Only problem was that almost the day after we got the tree out of the house, it snowed…a lot!  This left the D’Elia Family Christmas Tree buried deep in snow.  It stayed buried for the next couple of months, as snow storms kept coming with incredible regularity.  We really didn’t see it again till almost Spring thaw.  By that time, my Mom had lost her desire to set the tree up, and honestly the need was probably almost non-existent.  Rather than “decorate” the tree for the birds, it went out to the curb to wait for the garbage men to pick it up.  Picking up trees in late December and early January is I’m sure a pretty common thing for New York City garbage men, but I always wondered what they thought that day in March when they picked up our very dead Christmas Tree!

So, on Little Christmas, as we end our Christmas celebration, Susie and I, and our whole family hope that you can keep the light and joy of the Christmas season in your life, until it’s time for Christmas, 2022!   See you again, next year Christmas!

Another Day Older, and Deeper in Debt

Ah Christmastime…As Andy Williams and many other singers tell us yearly, It’s the Most Wonderful Time of the Year! And it is…. This time of year is always a wonderful time to make memories, and to reflect on those memories years later. Here’s some that easily come to my mind!

Susie and I met in July of 1977, and right from our first Christmas together that December, I knew that she loved Christmas. That’s why, a year later when I had a permanent job at ABC, on Christmas Day of 1978, I managed to get her alone upstairs at my folks house in Bayside, and I asked Susie if she’d marry me, and then ran through the house, telling all that would listen, “She said yes!!!” That’s probably my best Christmas memory! Happy 43rd Anniversary of the day you said “Yes” Baby!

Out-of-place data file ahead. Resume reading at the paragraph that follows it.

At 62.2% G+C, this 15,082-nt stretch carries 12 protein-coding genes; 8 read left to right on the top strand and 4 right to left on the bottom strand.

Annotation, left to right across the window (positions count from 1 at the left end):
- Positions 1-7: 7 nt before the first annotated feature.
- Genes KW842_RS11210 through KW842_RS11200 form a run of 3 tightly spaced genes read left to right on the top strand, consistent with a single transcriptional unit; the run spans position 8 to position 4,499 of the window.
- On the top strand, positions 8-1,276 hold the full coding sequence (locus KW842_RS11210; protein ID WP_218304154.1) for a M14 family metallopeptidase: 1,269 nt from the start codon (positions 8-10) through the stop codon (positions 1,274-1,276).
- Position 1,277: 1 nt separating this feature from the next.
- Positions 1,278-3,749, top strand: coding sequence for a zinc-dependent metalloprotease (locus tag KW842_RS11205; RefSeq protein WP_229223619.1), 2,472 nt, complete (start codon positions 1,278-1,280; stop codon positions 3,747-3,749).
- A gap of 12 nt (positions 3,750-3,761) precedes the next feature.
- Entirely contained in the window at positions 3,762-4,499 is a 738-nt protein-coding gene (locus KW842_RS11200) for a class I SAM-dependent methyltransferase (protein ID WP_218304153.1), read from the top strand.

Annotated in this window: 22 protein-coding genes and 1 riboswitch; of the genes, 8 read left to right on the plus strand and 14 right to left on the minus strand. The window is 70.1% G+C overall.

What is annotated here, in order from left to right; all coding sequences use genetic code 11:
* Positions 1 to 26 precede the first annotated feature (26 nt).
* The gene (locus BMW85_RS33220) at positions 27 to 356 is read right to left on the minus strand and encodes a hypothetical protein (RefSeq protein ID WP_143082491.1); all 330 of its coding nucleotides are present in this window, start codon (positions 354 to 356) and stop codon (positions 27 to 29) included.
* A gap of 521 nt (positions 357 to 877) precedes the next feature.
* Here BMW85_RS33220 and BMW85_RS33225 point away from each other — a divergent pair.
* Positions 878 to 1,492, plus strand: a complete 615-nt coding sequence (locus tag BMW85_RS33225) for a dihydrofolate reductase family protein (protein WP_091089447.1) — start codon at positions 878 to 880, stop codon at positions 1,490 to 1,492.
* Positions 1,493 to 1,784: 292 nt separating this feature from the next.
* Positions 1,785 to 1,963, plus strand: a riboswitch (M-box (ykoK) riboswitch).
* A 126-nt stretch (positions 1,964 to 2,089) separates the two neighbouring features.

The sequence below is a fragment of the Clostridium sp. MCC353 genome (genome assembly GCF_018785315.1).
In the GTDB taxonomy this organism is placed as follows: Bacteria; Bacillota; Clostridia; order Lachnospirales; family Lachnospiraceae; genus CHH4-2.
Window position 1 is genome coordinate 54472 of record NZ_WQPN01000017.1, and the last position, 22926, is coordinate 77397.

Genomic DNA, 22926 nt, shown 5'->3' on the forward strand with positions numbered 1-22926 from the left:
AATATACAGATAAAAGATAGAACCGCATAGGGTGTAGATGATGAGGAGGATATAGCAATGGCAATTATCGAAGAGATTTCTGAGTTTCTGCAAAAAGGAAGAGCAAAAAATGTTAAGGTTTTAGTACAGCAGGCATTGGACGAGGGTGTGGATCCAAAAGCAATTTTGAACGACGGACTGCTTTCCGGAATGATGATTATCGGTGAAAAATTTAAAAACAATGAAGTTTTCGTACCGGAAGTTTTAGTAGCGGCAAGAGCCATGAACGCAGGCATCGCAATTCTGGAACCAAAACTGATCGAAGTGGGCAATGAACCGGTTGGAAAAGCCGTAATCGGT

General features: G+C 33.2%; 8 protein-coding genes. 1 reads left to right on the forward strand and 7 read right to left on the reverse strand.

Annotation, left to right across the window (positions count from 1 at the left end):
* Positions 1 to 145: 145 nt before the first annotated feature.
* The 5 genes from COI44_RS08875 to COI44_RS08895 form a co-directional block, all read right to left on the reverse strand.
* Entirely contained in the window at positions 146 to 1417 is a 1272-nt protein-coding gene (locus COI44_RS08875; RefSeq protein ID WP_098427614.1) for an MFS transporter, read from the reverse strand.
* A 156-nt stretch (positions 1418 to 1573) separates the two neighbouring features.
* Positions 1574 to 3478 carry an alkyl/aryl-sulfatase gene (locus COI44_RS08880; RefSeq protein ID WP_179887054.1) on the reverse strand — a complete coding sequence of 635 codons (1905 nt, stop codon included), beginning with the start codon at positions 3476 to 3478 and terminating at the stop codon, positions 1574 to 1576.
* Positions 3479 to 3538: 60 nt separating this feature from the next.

Unless Christmas Eve was on a Sunday, my folks always had to do at least one performance at the Metropolitan Opera. When I was small, after they’d gotten home from a show on Christmas Eve, was their time to do the tree, and set up presents and stockings. When I got older, we developed a habit of having Italian Cold Cut Sandwiches, and cheap champagne (them when I was younger, all of us as I reached my teens), while we opened Christmas presents. This made it easier for my folks to sleep in a bit on Christmas day, rather than have me wake them up at 6 AM! Because we’d started this years ago, Christmas Eve was always a day we celebrated with our version of the 7 fishes and then cold cut sandwiches at midnight. The Christmas Eve of 1979, Susie and I had only been married a couple of months, so that night, after I’d worked at WABC, we went to my folks house in Bayside for our traditional Christmas Eve. We left very late at night (really early in the morning) and headed home to our apartment in the Manorhaven section of Port Washington. Tired and wanting to be in our own house, we were happy to park in front of the small 4 apartment building we called home. The great memory of our first Christmas Eve together was not being with my folks, or the microwave oven they gave us for Christmas, but rather the fact that the front door of the building, which had never been locked and which we didn’t have a key for, was indeed locked! A great memory of our first Christmas Eve together (we eventually did get in after our banging woke up another tenant)! Christmas Eve is still an important day for our family. We no longer open presents on Christmas Eve, but we have traditions that we do every year! So for us, Christmas is a two day celebration. Christmas is the time for traditions!